Blog Ipsa Loquitur

Published on under Staring into the abyss

The New Yorker’s Ian Parker wrote an exceptional profile of Glenn Greenwald for the September 3 issue. The full title of the profile is “The Bane of Their Resistance: a leftist journalist’s bruising crusade against establishment Democrats—and their Russia obsession.” Greenwald is a smart guy who doesn’t buy into the conspiracy theories of Russian election interference and collusion between the spies and the Trump campaign. For a long time, he seemed to reject the idea that Russia had done anything to the 2016 election; in this profile, it sometimes appears he thinks Russia didn’t do anything wrong.

“We have, all the time, different levels of evidentiary certainty based on the context, based on the role that we’re playing,” Greenwald said. To allege Russian interference in 2016 was to levy a charge against “a longtime adversary of the United States, one that is still in possession of thousands of nuclear weapons aimed at American cities.” He continued, “Before we all accuse that country of having done something so grave as have its leader order the hacking of these e-mails in order to interfere in an election, I think the evidence we demand ought to be pretty high.”

Was the charge “grave”? He had just called it the stuff of everyday international relations. “I personally don’t think it’s grave,” he said. “But there are millions of Americans who believe the election of Trump is this grave threat. So if you convince them that what has endangered them is Putin—you hear Democrats comparing this to 9/11 or Pearl Harbor—that’s really dangerous rhetoric. I don’t think it’s particularly grave at all, even if it’s true. I think it’s a very pedestrian event.” The risk, then—one also identified by President Trump—was that unfounded American hysteria could set off a nuclear war. Put another way: the choice is between Greenwald and the end of the world.

He later said, “If there was evidence inside the U.S. government that genuinely proved collusion—an intercepted call, an e-mail—it would have been leaked by now.” (He seemed to be disregarding the discipline displayed by Mueller’s investigation.) He added that, even if Putin himself had ordered the hacking, “and worked with WikiLeaks and Michael Cohen and Jared Kushner to distribute the e-mails,” then this was still just “standard shit.”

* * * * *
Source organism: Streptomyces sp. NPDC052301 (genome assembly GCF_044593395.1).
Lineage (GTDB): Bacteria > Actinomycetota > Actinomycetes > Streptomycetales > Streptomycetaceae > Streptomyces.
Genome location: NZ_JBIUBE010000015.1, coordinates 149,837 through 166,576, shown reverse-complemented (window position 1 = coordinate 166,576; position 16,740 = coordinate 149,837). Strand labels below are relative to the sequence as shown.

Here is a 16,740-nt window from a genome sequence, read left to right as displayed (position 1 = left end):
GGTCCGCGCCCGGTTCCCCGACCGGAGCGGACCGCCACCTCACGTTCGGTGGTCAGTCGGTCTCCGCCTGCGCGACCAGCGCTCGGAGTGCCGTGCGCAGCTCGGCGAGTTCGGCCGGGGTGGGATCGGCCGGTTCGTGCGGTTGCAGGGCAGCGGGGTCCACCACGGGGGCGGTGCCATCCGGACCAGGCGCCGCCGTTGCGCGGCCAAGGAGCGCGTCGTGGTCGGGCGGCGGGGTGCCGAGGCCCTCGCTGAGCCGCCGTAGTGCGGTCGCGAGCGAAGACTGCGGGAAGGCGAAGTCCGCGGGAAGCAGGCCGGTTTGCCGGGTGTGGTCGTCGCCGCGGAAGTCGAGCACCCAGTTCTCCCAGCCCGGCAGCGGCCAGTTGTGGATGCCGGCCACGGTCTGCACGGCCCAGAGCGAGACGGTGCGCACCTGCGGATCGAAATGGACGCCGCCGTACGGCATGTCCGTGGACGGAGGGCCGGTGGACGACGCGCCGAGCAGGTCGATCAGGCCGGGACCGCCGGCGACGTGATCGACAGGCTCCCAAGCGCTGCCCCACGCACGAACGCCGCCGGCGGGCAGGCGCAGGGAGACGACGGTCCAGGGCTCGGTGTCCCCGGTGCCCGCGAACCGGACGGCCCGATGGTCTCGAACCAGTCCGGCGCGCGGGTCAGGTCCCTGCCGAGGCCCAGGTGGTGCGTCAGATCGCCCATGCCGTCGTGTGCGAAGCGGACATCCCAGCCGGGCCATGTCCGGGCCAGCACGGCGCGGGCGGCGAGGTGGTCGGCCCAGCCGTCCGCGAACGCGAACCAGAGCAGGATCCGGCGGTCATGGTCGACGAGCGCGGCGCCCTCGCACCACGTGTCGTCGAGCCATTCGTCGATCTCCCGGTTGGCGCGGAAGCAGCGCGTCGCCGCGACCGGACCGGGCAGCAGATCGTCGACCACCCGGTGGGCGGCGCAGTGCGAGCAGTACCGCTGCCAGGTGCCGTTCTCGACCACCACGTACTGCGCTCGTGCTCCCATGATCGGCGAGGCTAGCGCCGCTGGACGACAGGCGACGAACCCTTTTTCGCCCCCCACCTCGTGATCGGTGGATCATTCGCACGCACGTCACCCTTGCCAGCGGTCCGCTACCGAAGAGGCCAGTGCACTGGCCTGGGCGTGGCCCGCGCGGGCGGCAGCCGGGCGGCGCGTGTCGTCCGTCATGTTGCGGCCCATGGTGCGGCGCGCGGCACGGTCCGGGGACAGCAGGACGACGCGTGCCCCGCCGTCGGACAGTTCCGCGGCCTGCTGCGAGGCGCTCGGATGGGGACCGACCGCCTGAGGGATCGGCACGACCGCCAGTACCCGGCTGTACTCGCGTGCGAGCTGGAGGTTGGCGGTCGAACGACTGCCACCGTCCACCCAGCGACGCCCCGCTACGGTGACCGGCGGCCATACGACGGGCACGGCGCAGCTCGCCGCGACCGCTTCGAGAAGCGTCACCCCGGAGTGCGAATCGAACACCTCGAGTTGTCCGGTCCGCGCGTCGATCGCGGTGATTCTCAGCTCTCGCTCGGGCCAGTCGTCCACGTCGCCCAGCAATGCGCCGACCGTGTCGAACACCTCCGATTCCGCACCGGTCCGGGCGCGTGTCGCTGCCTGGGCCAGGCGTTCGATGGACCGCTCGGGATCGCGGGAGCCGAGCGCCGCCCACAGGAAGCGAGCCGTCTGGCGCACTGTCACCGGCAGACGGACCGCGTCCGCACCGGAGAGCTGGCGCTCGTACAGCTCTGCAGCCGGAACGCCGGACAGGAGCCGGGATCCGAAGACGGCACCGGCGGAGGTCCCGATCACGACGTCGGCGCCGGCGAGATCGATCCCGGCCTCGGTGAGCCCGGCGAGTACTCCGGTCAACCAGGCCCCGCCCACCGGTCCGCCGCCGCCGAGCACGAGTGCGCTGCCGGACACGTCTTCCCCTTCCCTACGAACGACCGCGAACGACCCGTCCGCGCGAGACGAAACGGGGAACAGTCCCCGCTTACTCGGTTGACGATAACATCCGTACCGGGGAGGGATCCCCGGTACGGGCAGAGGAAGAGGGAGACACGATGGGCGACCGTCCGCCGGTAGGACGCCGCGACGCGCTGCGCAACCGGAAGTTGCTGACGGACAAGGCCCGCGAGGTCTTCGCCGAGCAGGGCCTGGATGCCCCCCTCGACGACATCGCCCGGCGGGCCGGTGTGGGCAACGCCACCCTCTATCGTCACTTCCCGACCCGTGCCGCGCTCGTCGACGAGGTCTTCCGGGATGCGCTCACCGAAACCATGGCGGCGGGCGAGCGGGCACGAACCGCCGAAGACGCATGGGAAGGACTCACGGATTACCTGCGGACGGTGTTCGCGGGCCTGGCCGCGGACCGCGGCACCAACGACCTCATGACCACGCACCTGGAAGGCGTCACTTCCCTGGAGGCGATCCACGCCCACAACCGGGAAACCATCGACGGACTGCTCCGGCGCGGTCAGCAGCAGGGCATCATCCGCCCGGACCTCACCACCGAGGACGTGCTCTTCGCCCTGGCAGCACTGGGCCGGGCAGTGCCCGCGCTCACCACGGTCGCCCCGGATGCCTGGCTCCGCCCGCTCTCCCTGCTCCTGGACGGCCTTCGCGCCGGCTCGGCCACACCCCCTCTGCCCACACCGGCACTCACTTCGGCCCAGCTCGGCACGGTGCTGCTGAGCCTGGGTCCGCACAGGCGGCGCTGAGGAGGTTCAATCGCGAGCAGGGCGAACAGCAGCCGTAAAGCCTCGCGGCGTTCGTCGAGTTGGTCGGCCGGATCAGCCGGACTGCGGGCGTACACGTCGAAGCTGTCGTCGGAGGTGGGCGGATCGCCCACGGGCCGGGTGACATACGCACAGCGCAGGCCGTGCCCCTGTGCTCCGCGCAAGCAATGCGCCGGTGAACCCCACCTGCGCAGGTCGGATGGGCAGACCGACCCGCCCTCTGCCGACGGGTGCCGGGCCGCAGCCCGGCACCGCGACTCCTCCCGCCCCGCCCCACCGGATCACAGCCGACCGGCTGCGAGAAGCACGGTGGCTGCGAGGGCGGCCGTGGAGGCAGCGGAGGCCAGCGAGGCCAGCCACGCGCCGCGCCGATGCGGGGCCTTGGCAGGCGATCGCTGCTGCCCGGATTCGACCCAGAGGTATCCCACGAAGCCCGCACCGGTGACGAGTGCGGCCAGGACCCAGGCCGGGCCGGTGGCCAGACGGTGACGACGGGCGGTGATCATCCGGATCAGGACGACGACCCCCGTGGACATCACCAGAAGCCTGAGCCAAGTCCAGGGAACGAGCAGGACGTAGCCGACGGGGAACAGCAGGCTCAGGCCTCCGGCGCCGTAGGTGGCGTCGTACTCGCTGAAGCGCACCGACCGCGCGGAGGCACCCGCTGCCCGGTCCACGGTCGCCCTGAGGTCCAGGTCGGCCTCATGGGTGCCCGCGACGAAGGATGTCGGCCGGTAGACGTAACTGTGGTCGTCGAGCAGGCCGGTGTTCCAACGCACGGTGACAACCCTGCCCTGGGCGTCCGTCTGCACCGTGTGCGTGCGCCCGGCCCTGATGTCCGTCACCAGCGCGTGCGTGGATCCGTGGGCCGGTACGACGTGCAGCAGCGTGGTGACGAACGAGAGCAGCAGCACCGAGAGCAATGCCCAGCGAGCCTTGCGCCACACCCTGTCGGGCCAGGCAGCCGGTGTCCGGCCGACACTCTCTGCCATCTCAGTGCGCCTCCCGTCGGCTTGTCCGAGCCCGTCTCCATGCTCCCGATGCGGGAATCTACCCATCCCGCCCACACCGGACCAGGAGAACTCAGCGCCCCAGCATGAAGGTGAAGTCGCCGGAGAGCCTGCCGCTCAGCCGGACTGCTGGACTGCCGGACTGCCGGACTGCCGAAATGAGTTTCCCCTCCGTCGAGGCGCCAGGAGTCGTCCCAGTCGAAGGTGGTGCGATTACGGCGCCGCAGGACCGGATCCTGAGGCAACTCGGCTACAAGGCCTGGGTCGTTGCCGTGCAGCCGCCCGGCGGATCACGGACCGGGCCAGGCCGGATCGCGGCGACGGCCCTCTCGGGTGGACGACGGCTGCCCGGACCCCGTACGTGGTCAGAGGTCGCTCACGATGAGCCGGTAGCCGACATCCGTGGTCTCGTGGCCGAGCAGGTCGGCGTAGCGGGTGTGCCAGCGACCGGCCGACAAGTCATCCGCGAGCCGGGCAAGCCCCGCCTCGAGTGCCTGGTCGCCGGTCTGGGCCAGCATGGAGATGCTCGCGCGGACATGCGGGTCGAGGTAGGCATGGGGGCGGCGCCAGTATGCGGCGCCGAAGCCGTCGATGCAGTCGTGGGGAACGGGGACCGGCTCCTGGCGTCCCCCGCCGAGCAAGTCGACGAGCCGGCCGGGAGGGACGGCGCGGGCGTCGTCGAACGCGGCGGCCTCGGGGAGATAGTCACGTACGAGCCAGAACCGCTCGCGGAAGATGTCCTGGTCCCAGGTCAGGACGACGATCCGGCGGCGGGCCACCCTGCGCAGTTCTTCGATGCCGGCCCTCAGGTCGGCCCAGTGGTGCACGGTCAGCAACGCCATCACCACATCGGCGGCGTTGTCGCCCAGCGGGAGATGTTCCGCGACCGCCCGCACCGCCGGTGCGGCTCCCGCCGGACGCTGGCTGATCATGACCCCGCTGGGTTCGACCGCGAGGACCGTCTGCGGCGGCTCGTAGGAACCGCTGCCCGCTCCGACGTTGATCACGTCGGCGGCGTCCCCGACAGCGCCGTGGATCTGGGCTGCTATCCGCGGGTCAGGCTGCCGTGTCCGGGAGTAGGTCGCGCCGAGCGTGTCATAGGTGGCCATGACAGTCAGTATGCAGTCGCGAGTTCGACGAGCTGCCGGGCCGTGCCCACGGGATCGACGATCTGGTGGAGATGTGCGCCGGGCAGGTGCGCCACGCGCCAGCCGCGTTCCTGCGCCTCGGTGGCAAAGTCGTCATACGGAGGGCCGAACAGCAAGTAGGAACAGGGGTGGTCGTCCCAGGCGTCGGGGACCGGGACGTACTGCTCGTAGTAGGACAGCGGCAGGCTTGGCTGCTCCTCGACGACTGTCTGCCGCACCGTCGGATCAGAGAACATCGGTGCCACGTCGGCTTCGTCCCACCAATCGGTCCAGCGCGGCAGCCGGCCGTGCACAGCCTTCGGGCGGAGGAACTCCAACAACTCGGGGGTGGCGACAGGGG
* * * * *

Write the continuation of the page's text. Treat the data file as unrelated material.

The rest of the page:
Now, I really do understand the disdain for the newfound liberal pastime of finding Russian machinations at the center of everything. The market for red yarn has never been better on this side of the political spectrum. And Greenwald quite correctly spends a bit of this profile pointing out how unhinged those theories can get.

But that section quoted above is just an incomprehensible argument! ‘The specter of Russian election interference or Trump campaign collusion is such a grave accusation that we need lots of evidence. However, even in the worst case scenario, The Russia Stuff is still just “standard shit.” Further, there can’t be any real evidence to support the grave accusation, because if there was lots of evidence we’d have seen it already. Therefore, we can safely assume the grave accusations are simply not true.

Maybe for Greenwald the gravest stuff is the unhinged theories like “The Marshall of the Supreme Court has put Melania into witness protection because Russian special forces are going to Die Hard all the various Trump Towers to steal the deed to Mar-a-Lago and also Putin personally filmed the pee tape.” But from where I’m sitting, the standard shit looks like an unprecedented international conspiracy to defraud the United States. (The kind in 18 U.S.C. § 371, not the red yarn kind.) The evidence is in the form of two-plus years of dissembling and contradictory cover stories from a range of campaign and administration staffers, not least the President himself.